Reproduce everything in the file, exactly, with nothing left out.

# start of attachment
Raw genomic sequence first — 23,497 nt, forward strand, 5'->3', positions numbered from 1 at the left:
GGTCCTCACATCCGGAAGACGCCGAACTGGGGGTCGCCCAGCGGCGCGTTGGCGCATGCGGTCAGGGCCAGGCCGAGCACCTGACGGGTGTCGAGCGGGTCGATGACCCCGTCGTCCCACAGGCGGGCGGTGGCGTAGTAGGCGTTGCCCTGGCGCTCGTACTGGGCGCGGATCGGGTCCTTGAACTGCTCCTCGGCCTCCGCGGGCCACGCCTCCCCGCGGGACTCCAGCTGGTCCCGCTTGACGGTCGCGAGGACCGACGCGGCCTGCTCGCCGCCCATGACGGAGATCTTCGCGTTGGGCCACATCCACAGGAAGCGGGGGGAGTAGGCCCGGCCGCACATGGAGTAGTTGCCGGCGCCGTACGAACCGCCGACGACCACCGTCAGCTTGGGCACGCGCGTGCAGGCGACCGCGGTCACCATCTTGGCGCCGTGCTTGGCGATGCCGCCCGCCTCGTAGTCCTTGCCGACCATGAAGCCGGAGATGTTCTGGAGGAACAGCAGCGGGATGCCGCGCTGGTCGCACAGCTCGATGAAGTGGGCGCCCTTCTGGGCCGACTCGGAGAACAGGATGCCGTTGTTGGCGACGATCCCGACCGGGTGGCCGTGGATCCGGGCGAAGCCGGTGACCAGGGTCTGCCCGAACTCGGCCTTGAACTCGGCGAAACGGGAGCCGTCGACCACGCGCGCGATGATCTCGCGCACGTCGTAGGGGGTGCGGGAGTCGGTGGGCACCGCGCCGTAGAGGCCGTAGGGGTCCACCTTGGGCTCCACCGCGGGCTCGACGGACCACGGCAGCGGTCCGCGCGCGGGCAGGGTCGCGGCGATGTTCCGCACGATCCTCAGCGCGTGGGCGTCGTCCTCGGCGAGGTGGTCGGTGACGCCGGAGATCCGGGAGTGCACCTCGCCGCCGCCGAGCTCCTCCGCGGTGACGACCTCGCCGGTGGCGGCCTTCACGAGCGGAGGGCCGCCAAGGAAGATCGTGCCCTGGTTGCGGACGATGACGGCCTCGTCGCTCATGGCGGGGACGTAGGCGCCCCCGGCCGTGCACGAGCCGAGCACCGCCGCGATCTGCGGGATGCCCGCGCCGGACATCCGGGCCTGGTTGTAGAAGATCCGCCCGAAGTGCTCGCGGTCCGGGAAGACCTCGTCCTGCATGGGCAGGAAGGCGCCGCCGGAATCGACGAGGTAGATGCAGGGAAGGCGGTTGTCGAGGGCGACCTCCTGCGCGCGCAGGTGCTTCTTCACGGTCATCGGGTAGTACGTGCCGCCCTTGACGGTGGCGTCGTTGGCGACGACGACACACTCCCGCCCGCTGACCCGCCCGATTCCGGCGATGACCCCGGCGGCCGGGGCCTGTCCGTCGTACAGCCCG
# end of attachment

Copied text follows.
Raw genomic sequence first — 23,497 nt, forward strand, 5'->3', positions numbered from 1 at the left:
GGTCCTCACATCCGGAAGACGCCGAACTGGGGGTCGCCCAGCGGCGCGTTGGCGCATGCGGTCAGGGCCAGGCCGAGCACCTGACGGGTGTCGAGCGGGTCGATGACCCCGTCGTCCCACAGGCGGGCGGTGGCGTAGTAGGCGTTGCCCTGGCGCTCGTACTGGGCGCGGATCGGGTCCTTGAACTGCTCCTCGGCCTCCGCGGGCCACGCCTCCCCGCGGGACTCCAGCTGGTCCCGCTTGACGGTCGCGAGGACCGACGCGGCCTGCTCGCCGCCCATGACGGAGATCTTCGCGTTGGGCCACATCCACAGGAAGCGGGGGGAGTAGGCCCGGCCGCACATGGAGTAGTTGCCGGCGCCGTACGAACCGCCGACGACCACCGTCAGCTTGGGCACGCGCGTGCAGGCGACCGCGGTCACCATCTTGGCGCCGTGCTTGGCGATGCCGCCCGCCTCGTAGTCCTTGCCGACCATGAAGCCGGAGATGTTCTGGAGGAACAGCAGCGGGATGCCGCGCTGGTCGCACAGCTCGATGAAGTGGGCGCCCTTCTGGGCCGACTCGGAGAACAGGATGCCGTTGTTGGCGACGATCCCGACCGGGTGGCCGTGGATCCGGGCGAAGCCGGTGACCAGGGTCTGCCCGAACTCGGCCTTGAACTCGGCGAAACGGGAGCCGTCGACCACGCGCGCGATGATCTCGCGCACGTCGTAGGGGGTGCGGGAGTCGGTGGGCACCGCGCCGTAGAGGCCGTAGGGGTCCACCTTGGGCTCCACCGCGGGCTCGACGGACCACGGCAGCGGTCCGCGCGCGGGCAGGGTCGCGGCGATGTTCCGCACGATCCTCAGCGCGTGGGCGTCGTCCTCGGCGAGGTGGTCGGTGACGCCGGAGATCCGGGAGTGCACCTCGCCGCCGCCGAGCTCCTCCGCGGTGACGACCTCGCCGGTGGCGGCCTTCACGAGCGGAGGGCCGCCAAGGAAGATCGTGCCCTGGTTGCGGACGATGACGGCCTCGTCGCTCATGGCGGGGACGTAGGCGCCCCCGGCCGTGCACGAGCCGAGCACCGCCGCGATCTGCGGGATGCCCGCGCCGGACATCCGGGCCTGGTTGTAGAAGATCCGCCCGAAGTGCTCGCGGTCCGGGAAGACCTCGTCCTGCATGGGCAGGAAGGCGCCGCCGGAATCGACGAGGTAGATGCAGGGAAGGCGGTTGTCGAGGGCGACCTCCTGCGCGCGCAGGTGCTTCTTCACGGTCATCGGGTAGTACGTGCCGCCCTTGACGGTGGCGTCGTTGGCGACGACGACACACTCCCGCCCGCTGACCCGCCCGATTCCGGCGATGACCCCGGCGGCCGGGGCCTGTCCGTCGTACAGCCCG